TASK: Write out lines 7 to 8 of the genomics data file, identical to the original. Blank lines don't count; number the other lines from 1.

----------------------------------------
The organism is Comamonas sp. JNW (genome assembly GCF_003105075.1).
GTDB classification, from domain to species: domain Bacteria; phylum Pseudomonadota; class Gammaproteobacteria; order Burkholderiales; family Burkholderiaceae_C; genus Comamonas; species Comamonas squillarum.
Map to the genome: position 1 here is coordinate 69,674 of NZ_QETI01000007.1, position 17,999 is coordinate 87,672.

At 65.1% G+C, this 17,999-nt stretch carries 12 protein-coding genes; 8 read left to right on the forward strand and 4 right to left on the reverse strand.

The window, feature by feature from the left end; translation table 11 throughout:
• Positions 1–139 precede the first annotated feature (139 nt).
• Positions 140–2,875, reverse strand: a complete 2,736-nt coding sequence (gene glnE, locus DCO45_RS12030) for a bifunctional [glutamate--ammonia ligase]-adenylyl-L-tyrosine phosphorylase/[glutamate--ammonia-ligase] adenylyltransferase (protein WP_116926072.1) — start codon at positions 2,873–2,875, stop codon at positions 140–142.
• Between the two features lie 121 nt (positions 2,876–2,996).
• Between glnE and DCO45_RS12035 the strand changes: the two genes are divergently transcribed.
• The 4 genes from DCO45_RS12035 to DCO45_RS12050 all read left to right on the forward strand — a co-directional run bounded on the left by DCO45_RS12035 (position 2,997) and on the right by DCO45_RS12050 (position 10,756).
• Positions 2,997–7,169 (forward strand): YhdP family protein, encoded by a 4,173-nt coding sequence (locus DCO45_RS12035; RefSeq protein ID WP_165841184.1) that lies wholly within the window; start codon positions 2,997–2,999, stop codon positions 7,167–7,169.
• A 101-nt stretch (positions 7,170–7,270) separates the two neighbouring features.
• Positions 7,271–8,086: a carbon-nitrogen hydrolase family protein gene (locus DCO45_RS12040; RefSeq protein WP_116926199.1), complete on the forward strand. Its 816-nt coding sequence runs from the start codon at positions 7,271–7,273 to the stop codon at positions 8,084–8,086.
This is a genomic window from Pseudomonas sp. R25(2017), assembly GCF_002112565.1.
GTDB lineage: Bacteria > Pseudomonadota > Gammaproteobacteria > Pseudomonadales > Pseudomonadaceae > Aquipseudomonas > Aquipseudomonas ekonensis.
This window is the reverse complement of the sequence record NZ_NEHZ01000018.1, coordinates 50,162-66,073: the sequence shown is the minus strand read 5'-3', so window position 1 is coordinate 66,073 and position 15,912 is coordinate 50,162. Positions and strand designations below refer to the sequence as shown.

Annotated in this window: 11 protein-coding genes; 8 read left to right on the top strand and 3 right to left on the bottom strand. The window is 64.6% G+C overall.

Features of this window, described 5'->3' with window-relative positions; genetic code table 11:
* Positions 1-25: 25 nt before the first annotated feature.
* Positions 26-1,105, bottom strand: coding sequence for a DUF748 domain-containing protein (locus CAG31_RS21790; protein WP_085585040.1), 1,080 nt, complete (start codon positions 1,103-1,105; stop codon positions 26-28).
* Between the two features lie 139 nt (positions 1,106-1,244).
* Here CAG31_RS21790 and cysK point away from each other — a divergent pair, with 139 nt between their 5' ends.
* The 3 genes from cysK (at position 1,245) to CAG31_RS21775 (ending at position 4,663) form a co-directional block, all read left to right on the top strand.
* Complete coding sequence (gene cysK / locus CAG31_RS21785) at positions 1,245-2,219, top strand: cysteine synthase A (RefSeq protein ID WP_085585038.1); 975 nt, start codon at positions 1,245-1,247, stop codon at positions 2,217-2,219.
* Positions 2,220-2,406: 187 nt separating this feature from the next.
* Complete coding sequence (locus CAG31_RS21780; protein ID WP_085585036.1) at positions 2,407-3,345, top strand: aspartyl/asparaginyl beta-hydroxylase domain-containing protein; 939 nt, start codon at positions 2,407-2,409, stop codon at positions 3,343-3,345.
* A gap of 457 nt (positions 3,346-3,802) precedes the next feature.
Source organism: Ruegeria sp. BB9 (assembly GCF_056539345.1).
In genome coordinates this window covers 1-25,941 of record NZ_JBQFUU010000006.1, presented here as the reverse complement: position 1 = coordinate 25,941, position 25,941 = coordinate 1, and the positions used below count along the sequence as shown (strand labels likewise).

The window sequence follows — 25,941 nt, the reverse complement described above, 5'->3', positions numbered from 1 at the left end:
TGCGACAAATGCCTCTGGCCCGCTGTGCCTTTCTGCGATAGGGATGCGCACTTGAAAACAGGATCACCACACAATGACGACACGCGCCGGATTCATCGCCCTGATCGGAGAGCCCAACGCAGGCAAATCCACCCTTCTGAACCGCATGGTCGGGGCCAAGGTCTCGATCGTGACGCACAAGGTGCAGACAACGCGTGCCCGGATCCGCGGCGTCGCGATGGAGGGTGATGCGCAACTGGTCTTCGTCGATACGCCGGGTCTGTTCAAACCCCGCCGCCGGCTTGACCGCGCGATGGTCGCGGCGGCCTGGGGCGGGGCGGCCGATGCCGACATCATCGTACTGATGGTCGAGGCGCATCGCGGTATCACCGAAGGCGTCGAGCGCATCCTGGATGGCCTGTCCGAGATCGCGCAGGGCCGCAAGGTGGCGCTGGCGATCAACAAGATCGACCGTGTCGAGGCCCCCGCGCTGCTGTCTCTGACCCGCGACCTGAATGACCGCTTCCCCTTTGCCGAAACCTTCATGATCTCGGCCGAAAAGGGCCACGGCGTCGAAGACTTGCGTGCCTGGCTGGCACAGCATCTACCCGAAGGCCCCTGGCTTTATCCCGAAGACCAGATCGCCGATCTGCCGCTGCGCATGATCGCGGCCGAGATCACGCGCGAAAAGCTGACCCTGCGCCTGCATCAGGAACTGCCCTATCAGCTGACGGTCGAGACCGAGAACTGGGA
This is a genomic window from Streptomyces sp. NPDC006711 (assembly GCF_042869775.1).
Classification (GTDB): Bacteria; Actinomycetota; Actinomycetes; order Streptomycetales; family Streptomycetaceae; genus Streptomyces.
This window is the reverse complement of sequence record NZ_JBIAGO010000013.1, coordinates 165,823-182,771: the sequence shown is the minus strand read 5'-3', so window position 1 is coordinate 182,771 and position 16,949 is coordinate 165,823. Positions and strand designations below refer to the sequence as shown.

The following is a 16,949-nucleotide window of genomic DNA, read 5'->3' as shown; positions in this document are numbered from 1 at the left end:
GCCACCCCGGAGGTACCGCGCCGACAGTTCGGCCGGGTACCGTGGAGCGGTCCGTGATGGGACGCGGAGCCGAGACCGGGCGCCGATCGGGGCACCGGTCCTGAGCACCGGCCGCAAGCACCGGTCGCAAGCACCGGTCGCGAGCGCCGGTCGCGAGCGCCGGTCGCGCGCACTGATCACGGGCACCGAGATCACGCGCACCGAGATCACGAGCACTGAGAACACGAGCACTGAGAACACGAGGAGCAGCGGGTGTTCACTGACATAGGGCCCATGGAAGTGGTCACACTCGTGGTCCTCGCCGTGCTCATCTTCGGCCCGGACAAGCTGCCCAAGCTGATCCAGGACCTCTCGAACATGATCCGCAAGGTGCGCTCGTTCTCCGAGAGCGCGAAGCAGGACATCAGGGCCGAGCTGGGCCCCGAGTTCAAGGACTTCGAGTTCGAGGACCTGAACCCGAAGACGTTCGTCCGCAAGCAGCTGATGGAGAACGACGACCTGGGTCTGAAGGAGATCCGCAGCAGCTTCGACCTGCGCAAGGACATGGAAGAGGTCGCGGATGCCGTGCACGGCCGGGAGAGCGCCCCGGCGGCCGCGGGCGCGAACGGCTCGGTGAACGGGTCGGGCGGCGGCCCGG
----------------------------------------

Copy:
• Positions 140–2,875, reverse strand: a complete 2,736-nt coding sequence (gene glnE, locus DCO45_RS12030) for a bifunctional [glutamate--ammonia ligase]-adenylyl-L-tyrosine phosphorylase/[glutamate--ammonia-ligase] adenylyltransferase (protein WP_116926072.1) — start codon at positions 2,873–2,875, stop codon at positions 140–142.
• Between the two features lie 121 nt (positions 2,876–2,996).